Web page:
Mystical projected backgrounds of Mars leave a futuristic impression right off the bat. In Hermanis' new staging people from different nations apply to leave for another planet, and the screen soon shows a quote by Stephen Hawking - that humanity will not survive unless it escapes Earth.
This is Hermanis' interpretation of the ancient legend of Faustus - a scientist that, having not realized his ambitions, is tempted by the devil, betrays the virginal, pure Margaret, and is subsequently sent to hell. Though in Hermanis' production - he leaves for Mars together with everyone else.
Mephisto is played by British bass Bryn Terfel, while Faust is played by Bryan Hymel, who will split the role with Jonas Kaufmann.
"This is the story that Faust's music tries revealing, asking questions at the end of one's own life - what was worth anything in life, why did it happen. He reveals how everything goes on, happens again and again, through our children and before them. Space, planets, Mars - it's the whole universe here. From the smallest to the largest. That's what the opera is about. That we're part of it all," said Bryan Hymel.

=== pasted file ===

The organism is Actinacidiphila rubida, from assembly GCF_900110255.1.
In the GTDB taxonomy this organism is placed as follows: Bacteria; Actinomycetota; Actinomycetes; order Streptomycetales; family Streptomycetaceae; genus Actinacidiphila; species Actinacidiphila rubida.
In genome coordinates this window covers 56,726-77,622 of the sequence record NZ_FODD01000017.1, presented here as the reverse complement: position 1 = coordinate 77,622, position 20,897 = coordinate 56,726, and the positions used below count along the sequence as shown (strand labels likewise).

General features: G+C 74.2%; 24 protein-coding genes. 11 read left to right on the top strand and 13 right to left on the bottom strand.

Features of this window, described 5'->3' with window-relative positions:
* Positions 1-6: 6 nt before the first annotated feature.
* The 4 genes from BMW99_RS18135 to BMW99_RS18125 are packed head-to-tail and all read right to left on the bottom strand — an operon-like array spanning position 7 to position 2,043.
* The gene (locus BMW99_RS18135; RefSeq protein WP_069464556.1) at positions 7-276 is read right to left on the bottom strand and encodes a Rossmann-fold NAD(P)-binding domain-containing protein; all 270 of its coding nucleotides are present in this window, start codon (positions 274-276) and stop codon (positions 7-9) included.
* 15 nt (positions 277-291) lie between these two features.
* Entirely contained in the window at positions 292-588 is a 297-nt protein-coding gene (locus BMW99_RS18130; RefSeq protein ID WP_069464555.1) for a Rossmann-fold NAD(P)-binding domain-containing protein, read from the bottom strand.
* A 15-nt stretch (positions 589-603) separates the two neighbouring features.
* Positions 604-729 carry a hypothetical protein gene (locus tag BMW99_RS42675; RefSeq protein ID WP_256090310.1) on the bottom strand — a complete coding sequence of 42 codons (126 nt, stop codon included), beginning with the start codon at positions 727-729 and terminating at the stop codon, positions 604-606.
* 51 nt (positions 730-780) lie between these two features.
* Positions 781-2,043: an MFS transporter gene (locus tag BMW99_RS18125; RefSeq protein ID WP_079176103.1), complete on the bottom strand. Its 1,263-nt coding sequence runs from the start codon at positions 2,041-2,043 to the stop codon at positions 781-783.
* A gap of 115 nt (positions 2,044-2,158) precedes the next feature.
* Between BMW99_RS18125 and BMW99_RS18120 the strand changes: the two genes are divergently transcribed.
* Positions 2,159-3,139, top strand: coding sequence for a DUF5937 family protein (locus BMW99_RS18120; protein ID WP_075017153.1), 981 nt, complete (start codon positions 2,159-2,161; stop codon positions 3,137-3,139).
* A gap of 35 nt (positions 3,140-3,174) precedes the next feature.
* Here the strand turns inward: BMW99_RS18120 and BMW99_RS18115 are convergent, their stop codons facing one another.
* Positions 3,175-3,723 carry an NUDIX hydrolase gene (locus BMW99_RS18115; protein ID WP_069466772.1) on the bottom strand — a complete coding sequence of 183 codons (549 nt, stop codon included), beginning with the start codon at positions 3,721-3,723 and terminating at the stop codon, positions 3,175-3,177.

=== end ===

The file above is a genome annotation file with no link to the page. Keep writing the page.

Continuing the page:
The apocalyptic atmosphere is received well in the pre-premiere. When asked about whether the recent events in Paris have influenced the staging, Hermanis said: "Not the staging, but it influences the common energy. As I see it, the French are very proud, but everyone's face is worn out, the paranoia is all but palpable. I don't like living in cities where they can open fire on visitors of a cafe, for example. It's not pleasant. Now those in Paris who are sitting in cafe terraces demonstratively, it's almost an act of heroism."